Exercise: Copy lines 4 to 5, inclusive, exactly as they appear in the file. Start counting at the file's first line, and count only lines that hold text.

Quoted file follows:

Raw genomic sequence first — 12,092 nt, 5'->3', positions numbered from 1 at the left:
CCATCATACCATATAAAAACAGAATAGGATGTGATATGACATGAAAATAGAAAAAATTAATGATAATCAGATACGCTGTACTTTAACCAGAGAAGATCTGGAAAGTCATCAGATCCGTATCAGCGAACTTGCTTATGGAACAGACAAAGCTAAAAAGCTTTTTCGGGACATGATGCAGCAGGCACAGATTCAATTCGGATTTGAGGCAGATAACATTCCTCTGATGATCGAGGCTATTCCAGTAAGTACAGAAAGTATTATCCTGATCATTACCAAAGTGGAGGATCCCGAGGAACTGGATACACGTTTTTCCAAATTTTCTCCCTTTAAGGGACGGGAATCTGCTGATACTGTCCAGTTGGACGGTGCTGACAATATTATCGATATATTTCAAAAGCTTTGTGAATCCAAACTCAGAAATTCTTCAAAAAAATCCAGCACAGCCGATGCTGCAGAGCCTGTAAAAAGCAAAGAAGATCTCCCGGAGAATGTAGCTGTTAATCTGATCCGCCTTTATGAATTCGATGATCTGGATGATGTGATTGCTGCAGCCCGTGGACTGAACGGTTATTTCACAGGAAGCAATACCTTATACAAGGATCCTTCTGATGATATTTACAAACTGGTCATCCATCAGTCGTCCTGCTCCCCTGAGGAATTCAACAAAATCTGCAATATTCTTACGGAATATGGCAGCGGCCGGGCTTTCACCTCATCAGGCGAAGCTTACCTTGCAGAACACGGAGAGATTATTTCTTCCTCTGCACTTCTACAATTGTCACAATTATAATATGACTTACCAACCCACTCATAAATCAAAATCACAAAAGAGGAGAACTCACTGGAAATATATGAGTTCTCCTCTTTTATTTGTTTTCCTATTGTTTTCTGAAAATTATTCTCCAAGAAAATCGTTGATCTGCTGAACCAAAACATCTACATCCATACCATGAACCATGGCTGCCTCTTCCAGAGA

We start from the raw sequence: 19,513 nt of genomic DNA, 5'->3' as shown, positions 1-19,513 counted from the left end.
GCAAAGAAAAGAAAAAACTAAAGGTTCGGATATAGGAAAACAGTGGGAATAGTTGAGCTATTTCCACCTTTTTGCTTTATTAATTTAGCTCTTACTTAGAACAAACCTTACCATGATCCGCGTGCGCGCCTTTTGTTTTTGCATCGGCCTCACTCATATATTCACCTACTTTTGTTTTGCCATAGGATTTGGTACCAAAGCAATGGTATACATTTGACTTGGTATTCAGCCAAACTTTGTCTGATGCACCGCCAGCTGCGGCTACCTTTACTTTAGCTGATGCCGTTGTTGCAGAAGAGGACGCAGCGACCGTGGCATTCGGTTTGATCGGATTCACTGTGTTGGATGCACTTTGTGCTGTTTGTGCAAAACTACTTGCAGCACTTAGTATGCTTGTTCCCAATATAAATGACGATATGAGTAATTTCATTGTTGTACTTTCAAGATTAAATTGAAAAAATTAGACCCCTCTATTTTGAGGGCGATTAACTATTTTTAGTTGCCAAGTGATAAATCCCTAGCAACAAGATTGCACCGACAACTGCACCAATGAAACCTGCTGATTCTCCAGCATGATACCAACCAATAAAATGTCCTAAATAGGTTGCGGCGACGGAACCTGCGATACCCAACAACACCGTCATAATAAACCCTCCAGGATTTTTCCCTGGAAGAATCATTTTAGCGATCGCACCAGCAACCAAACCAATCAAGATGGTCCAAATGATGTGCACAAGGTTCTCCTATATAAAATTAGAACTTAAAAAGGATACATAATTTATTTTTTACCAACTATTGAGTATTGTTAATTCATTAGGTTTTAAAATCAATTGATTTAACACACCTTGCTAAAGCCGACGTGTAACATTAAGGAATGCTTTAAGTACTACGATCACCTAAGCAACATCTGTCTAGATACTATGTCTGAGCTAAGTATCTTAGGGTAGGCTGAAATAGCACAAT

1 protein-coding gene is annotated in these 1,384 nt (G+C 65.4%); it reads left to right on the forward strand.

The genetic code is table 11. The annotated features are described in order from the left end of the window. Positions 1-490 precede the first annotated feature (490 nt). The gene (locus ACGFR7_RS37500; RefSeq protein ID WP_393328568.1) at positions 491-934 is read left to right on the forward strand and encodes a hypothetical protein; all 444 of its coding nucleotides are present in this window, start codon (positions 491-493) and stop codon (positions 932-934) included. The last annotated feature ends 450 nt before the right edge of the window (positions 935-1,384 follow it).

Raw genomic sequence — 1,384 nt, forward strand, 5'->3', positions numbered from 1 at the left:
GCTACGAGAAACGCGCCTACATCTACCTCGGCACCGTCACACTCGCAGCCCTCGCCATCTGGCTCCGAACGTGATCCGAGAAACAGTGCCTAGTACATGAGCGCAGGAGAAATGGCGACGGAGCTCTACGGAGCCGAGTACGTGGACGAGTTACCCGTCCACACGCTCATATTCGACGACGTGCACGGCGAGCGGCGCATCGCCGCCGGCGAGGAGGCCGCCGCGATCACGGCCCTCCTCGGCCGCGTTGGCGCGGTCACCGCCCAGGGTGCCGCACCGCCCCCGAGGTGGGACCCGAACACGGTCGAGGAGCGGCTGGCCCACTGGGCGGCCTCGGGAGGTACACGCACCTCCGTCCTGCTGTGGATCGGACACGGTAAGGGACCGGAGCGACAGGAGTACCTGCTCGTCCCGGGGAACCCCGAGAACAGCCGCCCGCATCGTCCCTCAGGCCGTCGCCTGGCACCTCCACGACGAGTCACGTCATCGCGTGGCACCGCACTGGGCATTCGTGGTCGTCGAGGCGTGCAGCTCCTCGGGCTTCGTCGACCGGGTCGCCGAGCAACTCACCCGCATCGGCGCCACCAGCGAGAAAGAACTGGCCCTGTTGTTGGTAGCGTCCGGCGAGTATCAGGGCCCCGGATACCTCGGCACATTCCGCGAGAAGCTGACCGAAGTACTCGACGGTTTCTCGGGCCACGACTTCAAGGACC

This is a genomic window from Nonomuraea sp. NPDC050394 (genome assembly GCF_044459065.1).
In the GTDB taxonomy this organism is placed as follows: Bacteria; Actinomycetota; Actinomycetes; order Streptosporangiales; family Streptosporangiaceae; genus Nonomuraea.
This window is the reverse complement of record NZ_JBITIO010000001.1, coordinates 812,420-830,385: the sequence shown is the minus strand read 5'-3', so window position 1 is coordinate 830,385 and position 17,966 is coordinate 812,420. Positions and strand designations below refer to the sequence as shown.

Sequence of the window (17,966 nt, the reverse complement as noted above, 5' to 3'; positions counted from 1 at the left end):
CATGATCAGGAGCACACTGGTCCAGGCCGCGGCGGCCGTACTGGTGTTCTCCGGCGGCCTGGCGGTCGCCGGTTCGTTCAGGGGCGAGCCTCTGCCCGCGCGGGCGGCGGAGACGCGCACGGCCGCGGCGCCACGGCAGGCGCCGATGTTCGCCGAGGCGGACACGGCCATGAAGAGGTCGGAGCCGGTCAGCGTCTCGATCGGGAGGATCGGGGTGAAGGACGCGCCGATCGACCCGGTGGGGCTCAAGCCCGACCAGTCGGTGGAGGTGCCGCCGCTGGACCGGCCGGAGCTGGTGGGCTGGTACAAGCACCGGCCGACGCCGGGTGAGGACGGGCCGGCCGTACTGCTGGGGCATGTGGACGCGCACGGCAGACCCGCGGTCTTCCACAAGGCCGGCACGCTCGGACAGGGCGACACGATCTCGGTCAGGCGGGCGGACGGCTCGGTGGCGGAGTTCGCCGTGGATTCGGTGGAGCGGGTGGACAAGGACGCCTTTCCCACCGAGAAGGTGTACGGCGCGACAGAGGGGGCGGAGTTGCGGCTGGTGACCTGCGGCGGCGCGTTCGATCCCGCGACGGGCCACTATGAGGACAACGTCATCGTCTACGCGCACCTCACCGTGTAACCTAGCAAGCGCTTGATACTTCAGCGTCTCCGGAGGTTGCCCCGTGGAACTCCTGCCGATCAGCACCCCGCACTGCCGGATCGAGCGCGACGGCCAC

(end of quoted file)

GCAAAGAAAAGAAAAAACTAAAGGTTCGGATATAGGAAAACAGTGGGAATAGTTGAGCTATTTCCACCTTTTTGCTTTATTAATTTAGCTCTTACTTAGAACAAACCTTACCATGATCCGCGTGCGCGCCTTTTGTTTTTGCATCGGCCTCACTCATATATTCACCTACTTTTGTTTTGCCATAGGATTTGGTACCAAAGCAATGGTATACATTTGACTTGGTATTCAGCCAAACTTTGTCTGATGCACCGCCAGCTGCGGCTACCTTTACTTTAGCTGATGCCGTTGTTGCAGAAGAGGACGCAGCGACCGTGGCATTCGGTTTGATCGGATTCACTGTGTTGGATGCACTTTGTGCTGTTTGTGCAAAACTACTTGCAGCACTTAGTATGCTTGTTCCCAATATAAATGACGATATGAGTAATTTCATTGTTGTACTTTCAAGATTAAATTGAAAAAATTAGACCCCTCTATTTTGAGGGCGATTAACTATTTTTAGTTGCCAAGTGATAAATCCCTAGCAACAAGATTGCACCGACAACTGCACCAATGAAACCTGCTGATTCTCCAGCATGATACCAACCAATAAAATGTCCTAAATAGGTTGCGGCGACGGAACCTGCGATACCCAACAACACCGTCATAATAAACCCTCCAGGATTTTTCCCTGGAAGAATCATTTTAGCGATCGCACCAGCAACCAAACCAATCAAGATGGTCCAAATGATGTGCACAAGGTTCTCCTATATAAAATTAGAACTTAAAAAGGATACATAATTTATTTTTTACCAACTATTGAGTATTGTTAATTCATTAGGTTTTAAAATCAATTGATTTAACACACCTTGCTAAAGCCGACGTGTAACATTAAGGAATGCTTTAAGTACTACGATCACCTAAGCAACATCTGTCTAGATACTATGTCTGAGCTAAGTATCTTAGGGTAGGCTGAAATAGCACAAT

1 protein-coding gene is annotated in these 1,384 nt (G+C 65.4%); it reads left to right on the forward strand.